L'actualité du cabinet ecocy et de ses partenaires.
Publié le : 18/08/2009
“When you talk about the environment you start destroying it”*
What does talking about environmental law means today then? From a poetic vision of nature, to the first generations of sectorial polices and laws (with the brown and green branches of environmental laws, urban planning rules, agriculture standards, etc. and human rights on another hand) and their quasi-hermetic institutions, we are now pressed by global issues, such as climate change, cultural and biological diversity erosion or oceans acidification, to go integrated in our approaches. Scientist said we entered the Anthropocene, a period when the human activities began to have a significant global impact on the earth's climate and ecosystems. Are our legal systems adapted to that? Though the paradigm shifts are considerable: From a wild nature we made a domesticated nature, from a vision of biomes (say, tropical forests or human agriculture) we now foresee anthropogenic biomes (or anthromes, that combine human settlements and land-use with natural vegetation). From compartmented disciplines we try to go multidisciplinary, at the image of life's complexity. Obviously, managing nature apart from people is no longer a viable strategy when humanity's ecological footprint exceeds what the world can sustain. Simply put, science and management needs to bring people into the picture to preserve any hope of sustainability. In a word, the future is integrative. What about our laws and policies? How should they evolve practically? Towards new forms of socio-ecological approaches? These are the question raised in this essay (Part I and Part II)
Thinking outside of the boxe(s)
Law making in anthropogenic by nature, because made by humans for humans, and vis à vis the environment (litterarly "what surrounds humans"). That makes it extremely difficult for lawyers to think "outside of the box". It is even more difficult when you specialized and practiced for years into a particular branch of environmental law (say water law), to get a glimpse of what others lawyers are doing but is so much related to your work, such as human rights, urban planning or protected areas legislation. That is even absolutely necessary to have an idea of what other disciplines, such as anthropology, geography or economy, have to say about your problem. However, I think any lawyer practicing (and witnessing) the difficulties in implementing our current environmental laws and conventions worldwide has that primary feeling that solutions are not merely scientific, but plain social. Environmental law is a social discipline. It is our various visions of nature, that are embodied in our mental schemes - themselves inherited from our cultures - that makes it extremely difficult to understand and shape common practical approaches in our (environ-mental) systems. We believe there is a momentum for urgent thinking in our (environmental) law making processes. I actually believe global issues such as climate change will not be tacked only through climatic measures, but first of all through the sound management of our lands and natural resources. Lawyers have a huge responsibility in shaping new solutions. It is time to shift from environmental law to socio-ecological law.
Towards socio-ecological law?
To put it simply, socio-ecological law would be a new form of law that would mix environmental law, urban planning, housing and building rules, agriculture standards and human rights, into single integrated and global instruments. Socio-ecological law would be a universal concept, any society being a mix of ecological and sociological (cultural) systems. The common paradigm would be that our legal solutions needs to reflect (and project for the future) our true and necessary relationships to our supporting ecosystems. It is not only the peoples in developing countries that have a particular relationship to their environment, it is also the New-Yorker vis à vis neighboring New-jersey or his suburb, the farmer in Brazil, their children in an evolving way, etc. I believe new tools, but also proven legal solutions, permits that shift practically. Environmental economics offers new solutions, tools such as ecosystems valuation (quantification of the diverse services - economical, social, recreational, spiritual, etc. brought by ecosystems) or indicators such as the ecological footprint, gives us great information about our consumption of natural goods and the capacity of our ecosystems to sustain them. GIS and mapping also offers great new ways to see our anthromes, but also to manage practically our territories. We believe they are our modern land planning tools, with our rules leaving legal books to go horizontal in our maps! Public consultation and participation techniques also made huge progress, allowing better democratic involvement of stakeholders in ecosystems management. Not to mention all the great tools and principles developed by the first generation of environmental law that would find their place into a renewed system: environmental and social impact assessments (integration of socio and environmental seem inevitable), the precautionary principle, the ecosystem approach, described as "a matter of societal choice", access to justice, etc. Like the concept of socio-ecological law itself, all of these tools are of universal use and can be implemented both in the rich and the developing world. It is up to us to play the music now, with a particular twist.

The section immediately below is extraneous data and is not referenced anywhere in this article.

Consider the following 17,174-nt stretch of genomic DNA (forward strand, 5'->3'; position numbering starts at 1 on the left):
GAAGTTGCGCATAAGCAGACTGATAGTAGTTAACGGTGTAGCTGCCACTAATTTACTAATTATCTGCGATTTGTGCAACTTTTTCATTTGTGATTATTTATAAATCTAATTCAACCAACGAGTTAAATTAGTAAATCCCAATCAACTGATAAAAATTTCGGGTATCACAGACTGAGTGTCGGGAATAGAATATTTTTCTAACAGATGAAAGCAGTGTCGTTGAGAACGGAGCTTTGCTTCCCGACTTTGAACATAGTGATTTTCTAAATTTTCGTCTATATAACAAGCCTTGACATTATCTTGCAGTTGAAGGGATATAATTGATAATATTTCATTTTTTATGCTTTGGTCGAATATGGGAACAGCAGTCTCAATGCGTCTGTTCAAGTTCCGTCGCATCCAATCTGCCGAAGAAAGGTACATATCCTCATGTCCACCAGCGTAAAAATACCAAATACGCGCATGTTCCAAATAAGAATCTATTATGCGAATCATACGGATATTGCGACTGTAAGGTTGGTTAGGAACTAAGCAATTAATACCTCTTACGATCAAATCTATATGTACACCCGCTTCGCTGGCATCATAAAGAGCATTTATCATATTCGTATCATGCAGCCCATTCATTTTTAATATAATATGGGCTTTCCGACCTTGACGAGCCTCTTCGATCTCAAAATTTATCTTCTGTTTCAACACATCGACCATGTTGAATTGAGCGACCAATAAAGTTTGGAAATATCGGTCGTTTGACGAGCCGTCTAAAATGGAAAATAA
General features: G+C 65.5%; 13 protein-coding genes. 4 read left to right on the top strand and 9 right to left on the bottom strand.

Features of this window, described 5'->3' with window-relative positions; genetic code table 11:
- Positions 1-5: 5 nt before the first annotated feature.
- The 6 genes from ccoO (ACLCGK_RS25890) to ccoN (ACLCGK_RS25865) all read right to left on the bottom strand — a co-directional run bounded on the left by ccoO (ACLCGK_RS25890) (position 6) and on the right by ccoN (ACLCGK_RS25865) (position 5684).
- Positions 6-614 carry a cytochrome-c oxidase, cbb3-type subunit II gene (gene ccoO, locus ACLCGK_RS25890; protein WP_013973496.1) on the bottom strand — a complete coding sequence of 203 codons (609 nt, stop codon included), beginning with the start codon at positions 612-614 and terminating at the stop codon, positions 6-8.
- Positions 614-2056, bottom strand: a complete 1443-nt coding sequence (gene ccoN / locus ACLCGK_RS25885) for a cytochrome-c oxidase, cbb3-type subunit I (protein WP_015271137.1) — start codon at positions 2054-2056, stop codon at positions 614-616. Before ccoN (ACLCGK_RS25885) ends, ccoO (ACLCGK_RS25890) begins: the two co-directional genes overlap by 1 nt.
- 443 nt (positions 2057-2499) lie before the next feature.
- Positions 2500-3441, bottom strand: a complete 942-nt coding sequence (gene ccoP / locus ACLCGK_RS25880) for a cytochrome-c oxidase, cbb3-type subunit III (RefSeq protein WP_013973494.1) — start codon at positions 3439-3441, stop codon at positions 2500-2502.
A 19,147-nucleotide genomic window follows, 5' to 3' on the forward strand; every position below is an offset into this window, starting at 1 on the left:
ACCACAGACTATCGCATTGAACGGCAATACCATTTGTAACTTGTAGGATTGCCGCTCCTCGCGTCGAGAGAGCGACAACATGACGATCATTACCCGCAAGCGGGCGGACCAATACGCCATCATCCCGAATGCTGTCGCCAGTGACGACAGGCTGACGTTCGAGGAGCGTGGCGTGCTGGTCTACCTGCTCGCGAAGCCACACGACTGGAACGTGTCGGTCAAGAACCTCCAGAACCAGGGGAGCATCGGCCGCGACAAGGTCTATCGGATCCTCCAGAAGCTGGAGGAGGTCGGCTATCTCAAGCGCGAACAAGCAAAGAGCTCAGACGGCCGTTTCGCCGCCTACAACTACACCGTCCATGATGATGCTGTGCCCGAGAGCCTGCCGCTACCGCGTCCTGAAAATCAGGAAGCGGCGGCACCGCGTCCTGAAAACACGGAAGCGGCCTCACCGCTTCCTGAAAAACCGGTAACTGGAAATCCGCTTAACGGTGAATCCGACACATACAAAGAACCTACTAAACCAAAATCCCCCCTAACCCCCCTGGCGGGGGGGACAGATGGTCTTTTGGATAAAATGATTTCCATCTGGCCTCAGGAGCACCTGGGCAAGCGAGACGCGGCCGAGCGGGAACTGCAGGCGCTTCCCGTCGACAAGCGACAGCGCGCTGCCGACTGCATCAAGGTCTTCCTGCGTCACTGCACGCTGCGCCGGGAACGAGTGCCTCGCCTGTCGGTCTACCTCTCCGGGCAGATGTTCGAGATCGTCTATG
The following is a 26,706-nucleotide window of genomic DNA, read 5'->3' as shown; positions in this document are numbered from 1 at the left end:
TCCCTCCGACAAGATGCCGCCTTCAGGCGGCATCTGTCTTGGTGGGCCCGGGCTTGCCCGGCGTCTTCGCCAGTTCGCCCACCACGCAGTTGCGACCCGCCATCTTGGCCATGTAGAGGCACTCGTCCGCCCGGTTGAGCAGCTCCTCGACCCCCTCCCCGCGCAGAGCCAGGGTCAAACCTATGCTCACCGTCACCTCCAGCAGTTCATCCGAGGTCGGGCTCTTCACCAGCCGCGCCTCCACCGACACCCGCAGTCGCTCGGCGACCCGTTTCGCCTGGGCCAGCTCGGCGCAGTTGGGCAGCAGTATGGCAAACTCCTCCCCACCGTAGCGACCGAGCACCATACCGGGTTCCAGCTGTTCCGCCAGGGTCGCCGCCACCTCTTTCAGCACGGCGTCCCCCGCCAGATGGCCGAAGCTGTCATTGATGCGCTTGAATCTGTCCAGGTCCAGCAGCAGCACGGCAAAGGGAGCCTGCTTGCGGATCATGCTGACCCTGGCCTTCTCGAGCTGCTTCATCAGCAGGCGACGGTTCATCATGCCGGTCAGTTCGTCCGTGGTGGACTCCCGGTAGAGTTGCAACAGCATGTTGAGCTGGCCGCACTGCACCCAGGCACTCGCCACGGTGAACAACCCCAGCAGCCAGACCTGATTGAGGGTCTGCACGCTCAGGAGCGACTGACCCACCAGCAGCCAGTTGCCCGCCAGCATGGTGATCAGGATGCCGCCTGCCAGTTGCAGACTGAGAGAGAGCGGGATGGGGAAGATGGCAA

Mapping our anthromes, planning our rules, implementing democratically (to be continued in Part II)
By Laurent Granier, ecocy director
*"Parler d'environnement c'est commencer à la détruire" (Armand Farrachi, « Petit lexique d'optimisme officiel, Fayard - 2007) Because it puts people out of the ecosytems map, an anthropocentric bias.